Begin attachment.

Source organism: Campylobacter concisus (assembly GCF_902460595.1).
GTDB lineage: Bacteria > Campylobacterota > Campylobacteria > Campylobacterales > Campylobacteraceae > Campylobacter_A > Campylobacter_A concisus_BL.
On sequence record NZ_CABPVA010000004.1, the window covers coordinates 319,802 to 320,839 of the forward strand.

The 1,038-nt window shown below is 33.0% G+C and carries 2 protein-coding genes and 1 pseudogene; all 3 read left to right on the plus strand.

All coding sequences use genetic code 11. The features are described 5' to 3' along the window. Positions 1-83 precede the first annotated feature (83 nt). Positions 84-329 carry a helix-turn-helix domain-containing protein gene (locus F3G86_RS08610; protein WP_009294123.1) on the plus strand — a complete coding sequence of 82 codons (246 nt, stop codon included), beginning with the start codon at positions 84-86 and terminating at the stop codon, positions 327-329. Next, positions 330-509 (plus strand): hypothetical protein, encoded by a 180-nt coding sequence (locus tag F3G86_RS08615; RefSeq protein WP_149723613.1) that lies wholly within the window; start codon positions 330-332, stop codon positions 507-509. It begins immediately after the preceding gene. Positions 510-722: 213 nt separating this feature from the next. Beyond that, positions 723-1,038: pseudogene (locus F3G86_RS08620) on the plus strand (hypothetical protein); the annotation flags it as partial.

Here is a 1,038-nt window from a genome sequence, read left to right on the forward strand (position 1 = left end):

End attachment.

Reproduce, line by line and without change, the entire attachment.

Source organism: Campylobacter concisus (assembly GCF_902460595.1).
GTDB lineage: Bacteria > Campylobacterota > Campylobacteria > Campylobacterales > Campylobacteraceae > Campylobacter_A > Campylobacter_A concisus_BL.
On sequence record NZ_CABPVA010000004.1, the window covers coordinates 319,802 to 320,839 of the forward strand.

The 1,038-nt window shown below is 33.0% G+C and carries 2 protein-coding genes and 1 pseudogene; all 3 read left to right on the plus strand.

All coding sequences use genetic code 11. The features are described 5' to 3' along the window. Positions 1-83 precede the first annotated feature (83 nt). Positions 84-329 carry a helix-turn-helix domain-containing protein gene (locus F3G86_RS08610; protein WP_009294123.1) on the plus strand — a complete coding sequence of 82 codons (246 nt, stop codon included), beginning with the start codon at positions 84-86 and terminating at the stop codon, positions 327-329. Next, positions 330-509 (plus strand): hypothetical protein, encoded by a 180-nt coding sequence (locus tag F3G86_RS08615; RefSeq protein WP_149723613.1) that lies wholly within the window; start codon positions 330-332, stop codon positions 507-509. It begins immediately after the preceding gene. Positions 510-722: 213 nt separating this feature from the next. Beyond that, positions 723-1,038: pseudogene (locus F3G86_RS08620) on the plus strand (hypothetical protein); the annotation flags it as partial.

Here is a 1,038-nt window from a genome sequence, read left to right on the forward strand (position 1 = left end):